About the Book
An untold story that reshapes our understanding of Chinese and Tibetan history
From 1956 to 1962, devastating military conflicts took place in China's southwestern and northwestern regions. Official record at the time scarcely made mention of the campaign, and in the years since only lukewarm acknowledgment of the violence has surfaced. When the Iron Bird Flies, by Jianglin Li, breaks this decades long silence to reveal for the first time a comprehensive and explosive picture of the six years that would prove definitive in modern Tibetan and Chinese history.
The CCP referred to the campaign as "suppressing the Tibetan rebellion." It would lead to the 14th Dalai Lama's exile in India, as well as the Tibetan diaspora in 1959, though the battles lasted three additional years after these events. Featuring key figures in modern Chinese history, the battles waged in this period covered a vast geographical region. This book offers a portrait of chaos, deception, heroism, and massive loss. Beyond the significant death toll across the Tibetan regions, the war also destroyed most Tibetan monasteries in a concerted effort to eradicate local religion and scholarship.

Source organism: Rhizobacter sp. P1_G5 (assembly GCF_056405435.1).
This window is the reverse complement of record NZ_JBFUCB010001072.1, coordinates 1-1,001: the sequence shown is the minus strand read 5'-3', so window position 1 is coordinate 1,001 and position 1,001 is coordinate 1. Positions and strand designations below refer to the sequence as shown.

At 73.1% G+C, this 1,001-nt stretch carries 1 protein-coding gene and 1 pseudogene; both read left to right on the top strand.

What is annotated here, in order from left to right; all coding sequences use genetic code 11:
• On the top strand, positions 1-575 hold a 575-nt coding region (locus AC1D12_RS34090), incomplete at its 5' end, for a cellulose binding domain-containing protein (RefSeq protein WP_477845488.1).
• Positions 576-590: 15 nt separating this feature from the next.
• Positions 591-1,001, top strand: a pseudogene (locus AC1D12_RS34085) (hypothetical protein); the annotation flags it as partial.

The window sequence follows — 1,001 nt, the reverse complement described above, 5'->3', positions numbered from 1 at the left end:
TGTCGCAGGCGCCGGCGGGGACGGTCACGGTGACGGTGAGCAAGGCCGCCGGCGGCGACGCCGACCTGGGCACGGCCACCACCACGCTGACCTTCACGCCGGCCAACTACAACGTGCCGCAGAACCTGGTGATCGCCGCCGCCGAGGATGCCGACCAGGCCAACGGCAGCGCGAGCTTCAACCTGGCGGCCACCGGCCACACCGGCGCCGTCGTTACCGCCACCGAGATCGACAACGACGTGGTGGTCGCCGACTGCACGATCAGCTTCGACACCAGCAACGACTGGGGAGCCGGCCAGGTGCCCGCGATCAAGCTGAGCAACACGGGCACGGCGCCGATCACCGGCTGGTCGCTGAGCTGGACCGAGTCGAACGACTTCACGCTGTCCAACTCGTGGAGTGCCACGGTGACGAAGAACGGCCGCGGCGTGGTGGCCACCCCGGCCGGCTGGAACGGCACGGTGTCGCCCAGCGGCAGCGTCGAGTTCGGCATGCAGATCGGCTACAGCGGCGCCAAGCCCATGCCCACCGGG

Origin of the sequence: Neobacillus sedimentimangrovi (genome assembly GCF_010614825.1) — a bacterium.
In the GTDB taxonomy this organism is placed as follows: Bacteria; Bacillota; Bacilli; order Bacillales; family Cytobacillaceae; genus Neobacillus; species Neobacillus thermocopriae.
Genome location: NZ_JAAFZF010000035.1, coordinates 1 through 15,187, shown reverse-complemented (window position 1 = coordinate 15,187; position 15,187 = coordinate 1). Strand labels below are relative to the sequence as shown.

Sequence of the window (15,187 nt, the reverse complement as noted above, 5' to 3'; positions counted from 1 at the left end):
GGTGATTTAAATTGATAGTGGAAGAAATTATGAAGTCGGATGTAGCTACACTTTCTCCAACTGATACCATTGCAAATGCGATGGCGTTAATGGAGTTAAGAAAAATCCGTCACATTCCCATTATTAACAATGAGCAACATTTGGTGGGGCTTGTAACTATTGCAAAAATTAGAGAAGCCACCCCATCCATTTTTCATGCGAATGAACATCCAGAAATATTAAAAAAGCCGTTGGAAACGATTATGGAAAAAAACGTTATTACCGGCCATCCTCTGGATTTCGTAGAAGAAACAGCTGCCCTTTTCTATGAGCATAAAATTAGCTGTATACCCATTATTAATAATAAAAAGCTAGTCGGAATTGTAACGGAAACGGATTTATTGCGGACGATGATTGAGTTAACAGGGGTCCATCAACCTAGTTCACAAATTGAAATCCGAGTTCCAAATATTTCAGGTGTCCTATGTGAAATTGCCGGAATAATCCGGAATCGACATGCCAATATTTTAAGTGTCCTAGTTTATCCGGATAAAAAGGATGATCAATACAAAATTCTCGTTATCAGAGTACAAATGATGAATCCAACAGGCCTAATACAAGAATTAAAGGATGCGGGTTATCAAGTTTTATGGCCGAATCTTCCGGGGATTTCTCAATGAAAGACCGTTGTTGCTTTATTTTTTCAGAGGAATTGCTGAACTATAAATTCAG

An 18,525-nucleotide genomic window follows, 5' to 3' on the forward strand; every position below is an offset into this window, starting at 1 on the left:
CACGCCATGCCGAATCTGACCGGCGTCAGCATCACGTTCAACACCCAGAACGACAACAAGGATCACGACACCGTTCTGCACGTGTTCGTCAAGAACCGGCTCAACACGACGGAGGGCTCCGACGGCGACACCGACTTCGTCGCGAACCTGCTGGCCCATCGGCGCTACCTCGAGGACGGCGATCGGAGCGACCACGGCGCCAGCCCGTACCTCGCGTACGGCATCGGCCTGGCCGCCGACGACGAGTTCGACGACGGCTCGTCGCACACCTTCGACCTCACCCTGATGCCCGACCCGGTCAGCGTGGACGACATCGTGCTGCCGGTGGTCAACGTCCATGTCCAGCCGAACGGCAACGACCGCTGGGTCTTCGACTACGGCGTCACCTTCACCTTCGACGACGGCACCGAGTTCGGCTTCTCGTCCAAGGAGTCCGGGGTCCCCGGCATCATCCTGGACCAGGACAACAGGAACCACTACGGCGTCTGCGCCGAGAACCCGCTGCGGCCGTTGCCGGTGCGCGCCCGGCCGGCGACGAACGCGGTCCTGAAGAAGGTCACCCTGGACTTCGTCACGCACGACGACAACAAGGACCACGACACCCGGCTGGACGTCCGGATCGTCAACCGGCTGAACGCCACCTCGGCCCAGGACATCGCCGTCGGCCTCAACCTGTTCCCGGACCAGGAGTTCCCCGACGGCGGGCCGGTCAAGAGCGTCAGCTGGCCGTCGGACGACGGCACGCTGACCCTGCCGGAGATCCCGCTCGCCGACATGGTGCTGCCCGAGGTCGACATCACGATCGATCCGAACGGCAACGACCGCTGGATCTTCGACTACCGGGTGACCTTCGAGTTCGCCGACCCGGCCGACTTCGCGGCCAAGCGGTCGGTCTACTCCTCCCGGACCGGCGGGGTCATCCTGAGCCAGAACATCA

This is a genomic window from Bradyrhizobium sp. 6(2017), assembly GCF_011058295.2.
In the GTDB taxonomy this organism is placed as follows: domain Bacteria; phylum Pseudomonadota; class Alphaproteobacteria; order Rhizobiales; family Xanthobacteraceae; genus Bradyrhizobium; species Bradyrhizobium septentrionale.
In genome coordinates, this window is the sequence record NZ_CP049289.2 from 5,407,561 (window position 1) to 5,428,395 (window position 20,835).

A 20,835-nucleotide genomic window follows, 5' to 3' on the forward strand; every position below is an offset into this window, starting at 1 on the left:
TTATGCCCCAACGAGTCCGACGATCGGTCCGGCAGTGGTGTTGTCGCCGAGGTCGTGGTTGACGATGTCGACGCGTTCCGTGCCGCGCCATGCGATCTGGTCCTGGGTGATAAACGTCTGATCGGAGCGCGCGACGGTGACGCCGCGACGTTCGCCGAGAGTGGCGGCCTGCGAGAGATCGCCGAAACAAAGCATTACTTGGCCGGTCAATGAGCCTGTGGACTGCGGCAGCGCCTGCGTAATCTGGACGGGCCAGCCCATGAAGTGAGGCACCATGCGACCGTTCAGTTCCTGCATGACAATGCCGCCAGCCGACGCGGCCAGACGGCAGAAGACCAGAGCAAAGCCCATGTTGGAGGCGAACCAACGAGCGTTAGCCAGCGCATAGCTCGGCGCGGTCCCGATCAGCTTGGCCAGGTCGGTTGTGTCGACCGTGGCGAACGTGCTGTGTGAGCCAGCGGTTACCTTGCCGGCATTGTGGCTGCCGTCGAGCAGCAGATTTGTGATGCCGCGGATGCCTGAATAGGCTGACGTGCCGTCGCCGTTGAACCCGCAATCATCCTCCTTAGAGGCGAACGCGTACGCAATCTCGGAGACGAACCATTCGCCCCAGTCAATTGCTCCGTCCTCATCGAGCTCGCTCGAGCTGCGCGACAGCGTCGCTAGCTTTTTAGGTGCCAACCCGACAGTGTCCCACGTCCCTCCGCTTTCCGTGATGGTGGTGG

Despite being considered a military success, to this day, the operations in the agricultural regions remain unknown. As large numbers of Tibetans have self-immolated in recent years to protest Chinese occupation, Li shows that the largest number of cases occurred in the sites most heavily affected by this hidden war. She argues persuasively that the events described in this book will shed more light on our current moment, and will help us understand the unrelenting struggle of the Tibetan people for their freedom.